Posted in Powershell

Visual Studio Code Snippets

I am trying to get comfortable with Visual Studio Code for working with PowerShell scripts. Admittedly I still revert back to the ISE to debug the code. Maybe Code will provide that integrated interface one day but we will see. Moving on, one thing I use a great deal of are snippets. Admittedly I was completely lost on how to implement snippets in this IDE, then I found a great article from Keith Hill. This post provides information as well as a great starter file.

Now I want to add my own Snippets. The process is easy enough and the JSON editing in Visual Studio Code is pretty slick. I then found myself struggling with how to create a snippet and using PowerShell syntax create a variable. It starts with a dollar sign, easy enough right? Not really. The dollar sign is part of the snippet language as well. Yes I read this doc but didn’t put one and one together I guess. After some trial and error I found that $$ would then create the PowerShell syntax I was looking to achieve.

https://gist.github.com/jkavanagh58/1e06ac75860340cb1c1399b7676f7ebb.js

image

So in a PowerShell script I start typing the prefix and Intellisense detects possible matches, one of them being my Snippet:

image

Then I click on the User Snippet reference and the result is…

image

Now I have to start converting my library of snippets and then play with the dollar sign operator of Visual Studio Code snippets.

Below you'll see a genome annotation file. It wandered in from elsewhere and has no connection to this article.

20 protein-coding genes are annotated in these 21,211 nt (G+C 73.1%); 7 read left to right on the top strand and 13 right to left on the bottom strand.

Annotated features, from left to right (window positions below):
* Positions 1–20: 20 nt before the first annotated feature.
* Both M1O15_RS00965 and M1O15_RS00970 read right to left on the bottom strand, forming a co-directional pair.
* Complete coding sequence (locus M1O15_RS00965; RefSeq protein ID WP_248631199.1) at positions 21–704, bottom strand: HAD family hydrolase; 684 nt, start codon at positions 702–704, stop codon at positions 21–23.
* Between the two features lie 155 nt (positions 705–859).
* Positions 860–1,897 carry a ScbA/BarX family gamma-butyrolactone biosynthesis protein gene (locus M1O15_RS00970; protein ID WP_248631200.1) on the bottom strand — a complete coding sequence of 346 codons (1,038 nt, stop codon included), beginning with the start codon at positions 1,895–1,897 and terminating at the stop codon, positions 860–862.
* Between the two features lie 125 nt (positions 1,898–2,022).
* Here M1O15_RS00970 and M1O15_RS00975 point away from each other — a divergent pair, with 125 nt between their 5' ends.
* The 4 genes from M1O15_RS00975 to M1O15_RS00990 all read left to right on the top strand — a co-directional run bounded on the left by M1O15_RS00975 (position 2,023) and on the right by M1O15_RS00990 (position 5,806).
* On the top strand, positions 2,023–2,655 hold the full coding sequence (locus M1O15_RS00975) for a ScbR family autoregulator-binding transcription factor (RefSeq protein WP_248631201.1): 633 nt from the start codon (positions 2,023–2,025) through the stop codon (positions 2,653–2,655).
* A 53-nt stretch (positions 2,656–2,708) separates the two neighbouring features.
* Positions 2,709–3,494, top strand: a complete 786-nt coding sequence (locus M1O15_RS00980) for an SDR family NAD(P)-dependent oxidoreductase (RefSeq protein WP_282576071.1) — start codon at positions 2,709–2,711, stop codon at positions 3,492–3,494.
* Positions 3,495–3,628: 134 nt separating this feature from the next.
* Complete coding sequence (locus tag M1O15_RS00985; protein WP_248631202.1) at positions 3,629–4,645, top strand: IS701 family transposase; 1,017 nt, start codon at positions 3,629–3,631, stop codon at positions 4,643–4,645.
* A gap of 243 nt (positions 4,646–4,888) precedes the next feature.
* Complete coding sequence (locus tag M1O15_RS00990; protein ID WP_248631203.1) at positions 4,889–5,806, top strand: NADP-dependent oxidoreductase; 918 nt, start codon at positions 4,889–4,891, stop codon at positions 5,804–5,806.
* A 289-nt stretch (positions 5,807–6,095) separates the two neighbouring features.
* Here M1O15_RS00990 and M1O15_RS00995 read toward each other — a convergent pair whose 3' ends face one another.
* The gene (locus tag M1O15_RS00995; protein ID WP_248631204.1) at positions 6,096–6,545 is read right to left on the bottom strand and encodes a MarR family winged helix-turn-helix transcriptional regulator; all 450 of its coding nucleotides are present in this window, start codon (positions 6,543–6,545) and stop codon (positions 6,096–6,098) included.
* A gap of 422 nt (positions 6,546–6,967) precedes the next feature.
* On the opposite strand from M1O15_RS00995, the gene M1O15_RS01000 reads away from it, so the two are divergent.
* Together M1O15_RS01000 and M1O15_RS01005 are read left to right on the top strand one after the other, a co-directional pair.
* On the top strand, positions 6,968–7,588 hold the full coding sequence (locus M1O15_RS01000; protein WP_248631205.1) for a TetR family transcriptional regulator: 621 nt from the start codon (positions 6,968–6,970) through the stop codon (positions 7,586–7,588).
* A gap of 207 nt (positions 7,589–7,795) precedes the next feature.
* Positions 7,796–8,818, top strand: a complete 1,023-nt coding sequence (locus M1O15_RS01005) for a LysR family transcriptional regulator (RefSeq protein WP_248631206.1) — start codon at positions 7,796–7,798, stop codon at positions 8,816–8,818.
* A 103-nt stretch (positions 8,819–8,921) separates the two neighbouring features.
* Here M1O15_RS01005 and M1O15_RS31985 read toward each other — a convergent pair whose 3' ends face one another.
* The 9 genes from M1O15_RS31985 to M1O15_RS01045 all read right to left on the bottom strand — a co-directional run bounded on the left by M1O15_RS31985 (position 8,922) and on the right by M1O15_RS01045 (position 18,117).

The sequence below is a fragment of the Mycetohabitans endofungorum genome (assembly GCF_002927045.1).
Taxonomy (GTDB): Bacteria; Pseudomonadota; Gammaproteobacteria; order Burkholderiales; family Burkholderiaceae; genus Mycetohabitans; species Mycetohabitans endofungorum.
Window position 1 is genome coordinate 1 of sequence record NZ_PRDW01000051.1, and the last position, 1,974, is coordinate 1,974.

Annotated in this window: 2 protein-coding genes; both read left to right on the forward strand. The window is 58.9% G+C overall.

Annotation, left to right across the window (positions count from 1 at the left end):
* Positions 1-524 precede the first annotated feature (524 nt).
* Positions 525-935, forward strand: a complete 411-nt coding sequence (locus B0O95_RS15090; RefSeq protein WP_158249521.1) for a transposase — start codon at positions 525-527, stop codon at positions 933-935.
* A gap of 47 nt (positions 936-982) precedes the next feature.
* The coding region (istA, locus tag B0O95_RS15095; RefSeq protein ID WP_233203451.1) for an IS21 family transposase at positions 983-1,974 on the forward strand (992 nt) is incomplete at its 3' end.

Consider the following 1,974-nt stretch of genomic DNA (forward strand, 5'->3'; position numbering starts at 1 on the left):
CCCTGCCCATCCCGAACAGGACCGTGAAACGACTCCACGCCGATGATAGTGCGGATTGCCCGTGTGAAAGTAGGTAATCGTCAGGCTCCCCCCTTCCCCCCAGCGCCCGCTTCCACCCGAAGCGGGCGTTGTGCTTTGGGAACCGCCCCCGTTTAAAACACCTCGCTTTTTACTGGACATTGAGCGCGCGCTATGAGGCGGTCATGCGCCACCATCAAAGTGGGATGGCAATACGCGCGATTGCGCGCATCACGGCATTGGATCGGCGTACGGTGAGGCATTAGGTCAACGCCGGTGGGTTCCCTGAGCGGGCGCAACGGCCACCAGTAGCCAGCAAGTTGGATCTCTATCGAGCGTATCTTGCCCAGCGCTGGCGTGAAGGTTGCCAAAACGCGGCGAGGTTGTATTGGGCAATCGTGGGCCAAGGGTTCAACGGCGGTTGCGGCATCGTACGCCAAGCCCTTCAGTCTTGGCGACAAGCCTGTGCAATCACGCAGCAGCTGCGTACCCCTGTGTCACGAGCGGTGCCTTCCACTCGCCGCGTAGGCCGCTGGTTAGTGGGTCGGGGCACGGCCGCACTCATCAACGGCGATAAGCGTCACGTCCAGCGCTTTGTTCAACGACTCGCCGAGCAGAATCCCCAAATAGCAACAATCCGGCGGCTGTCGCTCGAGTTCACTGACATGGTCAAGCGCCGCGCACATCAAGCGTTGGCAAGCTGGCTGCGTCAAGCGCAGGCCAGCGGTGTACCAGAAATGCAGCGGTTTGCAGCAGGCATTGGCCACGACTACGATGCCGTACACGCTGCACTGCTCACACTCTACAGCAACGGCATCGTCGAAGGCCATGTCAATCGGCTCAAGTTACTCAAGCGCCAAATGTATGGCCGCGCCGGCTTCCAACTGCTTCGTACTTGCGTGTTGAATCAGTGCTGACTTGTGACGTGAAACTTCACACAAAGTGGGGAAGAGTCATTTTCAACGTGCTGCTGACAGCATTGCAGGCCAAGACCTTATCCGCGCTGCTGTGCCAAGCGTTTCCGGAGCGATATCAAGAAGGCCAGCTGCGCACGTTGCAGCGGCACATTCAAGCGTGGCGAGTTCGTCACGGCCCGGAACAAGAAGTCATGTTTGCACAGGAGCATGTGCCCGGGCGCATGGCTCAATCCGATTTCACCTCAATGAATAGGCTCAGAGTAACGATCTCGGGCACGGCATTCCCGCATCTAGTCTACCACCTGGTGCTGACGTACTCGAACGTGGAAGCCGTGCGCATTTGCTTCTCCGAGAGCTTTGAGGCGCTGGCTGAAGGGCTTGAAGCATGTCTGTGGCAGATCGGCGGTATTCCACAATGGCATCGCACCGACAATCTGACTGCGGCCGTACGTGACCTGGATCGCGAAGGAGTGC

Posted in CIM, Powershell, WMI

Delprof Alternative

So I wrote this ugly code quite some time ago. Since I have seen a few new posts in the script gallery with versions I figured I should at least post a version of what I had done a few years ago and re-used recently. Situations like shared computers and RDS can have a computer looking ragged with local profiles created on login and then not touched again. This causes capacity issues but can also cause performance issues. There used to be a utility called delprof which was great but even if it were around why not script it right?

Function clean-localprofiles {
    [CmdletBinding()]
    Param (
        [Parameter(Position = 0)]
        [ValidateNotNullorEmpty()]
        [int]$Days = 30,
        [string]$rptFile = "somefile name here"
    )
    BEGIN 
    {
        "---- Internal RDS Profile Monitor Start {0}" -f (get-date -f "MM/dd/yy hh:mm") | out-file $rptFile -Append
        Write-Warning "Filtering for user profiles older than $Days days"
        $profs = Get-CimInstance win32_userprofile -ComputerName computer1, computer2  |
        Where { $_.LastUseTime -lt $(Get-Date).Date.AddDays(- $days) -AND $_.SID.Length -gt 8 -AND $_.Loaded -eq $False }
    }
    PROCESS
    {
        ForEach ($obj in $profs) {
            $uname = $obj.LocalPath.Split("\") | select -Last 1
            "Removing profile for {0} from {1} which was last used {2}" -f $uname, $obj.pscomputername, $obj.LastUseTime |
            out-file $rptFile -Append
            Try {
                Remove-CimInstance -InputObject $obj -ComputerName $obj.pscomputername
            }
            Catch {
                "Unable to remove profile" | out-file $rptFile -Append
            }       
        }
        # Complete
    }
    END
    {
        "---- Internal RDS Profile Monitor Complete {0}" -f (get-date -f "MM/dd/yy hh:mm") |